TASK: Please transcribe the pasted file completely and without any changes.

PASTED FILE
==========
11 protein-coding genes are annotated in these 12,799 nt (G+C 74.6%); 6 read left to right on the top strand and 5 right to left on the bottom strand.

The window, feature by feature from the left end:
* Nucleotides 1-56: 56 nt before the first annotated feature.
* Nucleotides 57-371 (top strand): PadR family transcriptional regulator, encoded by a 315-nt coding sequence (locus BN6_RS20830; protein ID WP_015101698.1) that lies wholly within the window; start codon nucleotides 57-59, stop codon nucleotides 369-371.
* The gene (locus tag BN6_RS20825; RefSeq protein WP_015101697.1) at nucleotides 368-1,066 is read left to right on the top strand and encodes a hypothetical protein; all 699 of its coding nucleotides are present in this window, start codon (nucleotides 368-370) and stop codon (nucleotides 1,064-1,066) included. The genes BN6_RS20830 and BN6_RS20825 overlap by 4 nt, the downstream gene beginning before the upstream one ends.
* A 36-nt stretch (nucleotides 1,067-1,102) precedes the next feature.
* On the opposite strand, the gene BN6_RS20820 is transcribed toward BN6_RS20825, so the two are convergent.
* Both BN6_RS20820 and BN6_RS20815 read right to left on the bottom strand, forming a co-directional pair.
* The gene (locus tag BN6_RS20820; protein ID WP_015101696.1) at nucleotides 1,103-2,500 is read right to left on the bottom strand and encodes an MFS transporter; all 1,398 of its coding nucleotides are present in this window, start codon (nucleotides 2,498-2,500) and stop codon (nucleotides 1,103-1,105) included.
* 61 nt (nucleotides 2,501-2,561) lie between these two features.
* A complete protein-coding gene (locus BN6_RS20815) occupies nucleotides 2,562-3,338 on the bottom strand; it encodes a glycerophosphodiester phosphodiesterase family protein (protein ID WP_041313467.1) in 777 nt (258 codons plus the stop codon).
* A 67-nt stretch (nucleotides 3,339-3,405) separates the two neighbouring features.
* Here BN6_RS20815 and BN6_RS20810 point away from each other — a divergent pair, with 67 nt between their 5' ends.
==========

11 protein-coding genes are annotated in these 12,799 nt (G+C 74.6%); 6 read left to right on the top strand and 5 right to left on the bottom strand.

The window, feature by feature from the left end:
* Nucleotides 1-56: 56 nt before the first annotated feature.
* Nucleotides 57-371 (top strand): PadR family transcriptional regulator, encoded by a 315-nt coding sequence (locus BN6_RS20830; protein ID WP_015101698.1) that lies wholly within the window; start codon nucleotides 57-59, stop codon nucleotides 369-371.
* The gene (locus tag BN6_RS20825; RefSeq protein WP_015101697.1) at nucleotides 368-1,066 is read left to right on the top strand and encodes a hypothetical protein; all 699 of its coding nucleotides are present in this window, start codon (nucleotides 368-370) and stop codon (nucleotides 1,064-1,066) included. The genes BN6_RS20830 and BN6_RS20825 overlap by 4 nt, the downstream gene beginning before the upstream one ends.
* A 36-nt stretch (nucleotides 1,067-1,102) precedes the next feature.
* On the opposite strand, the gene BN6_RS20820 is transcribed toward BN6_RS20825, so the two are convergent.
* Both BN6_RS20820 and BN6_RS20815 read right to left on the bottom strand, forming a co-directional pair.
* The gene (locus tag BN6_RS20820; protein ID WP_015101696.1) at nucleotides 1,103-2,500 is read right to left on the bottom strand and encodes an MFS transporter; all 1,398 of its coding nucleotides are present in this window, start codon (nucleotides 2,498-2,500) and stop codon (nucleotides 1,103-1,105) included.
* 61 nt (nucleotides 2,501-2,561) lie between these two features.
* A complete protein-coding gene (locus BN6_RS20815) occupies nucleotides 2,562-3,338 on the bottom strand; it encodes a glycerophosphodiester phosphodiesterase family protein (protein ID WP_041313467.1) in 777 nt (258 codons plus the stop codon).
* A 67-nt stretch (nucleotides 3,339-3,405) separates the two neighbouring features.
* Here BN6_RS20815 and BN6_RS20810 point away from each other — a divergent pair, with 67 nt between their 5' ends.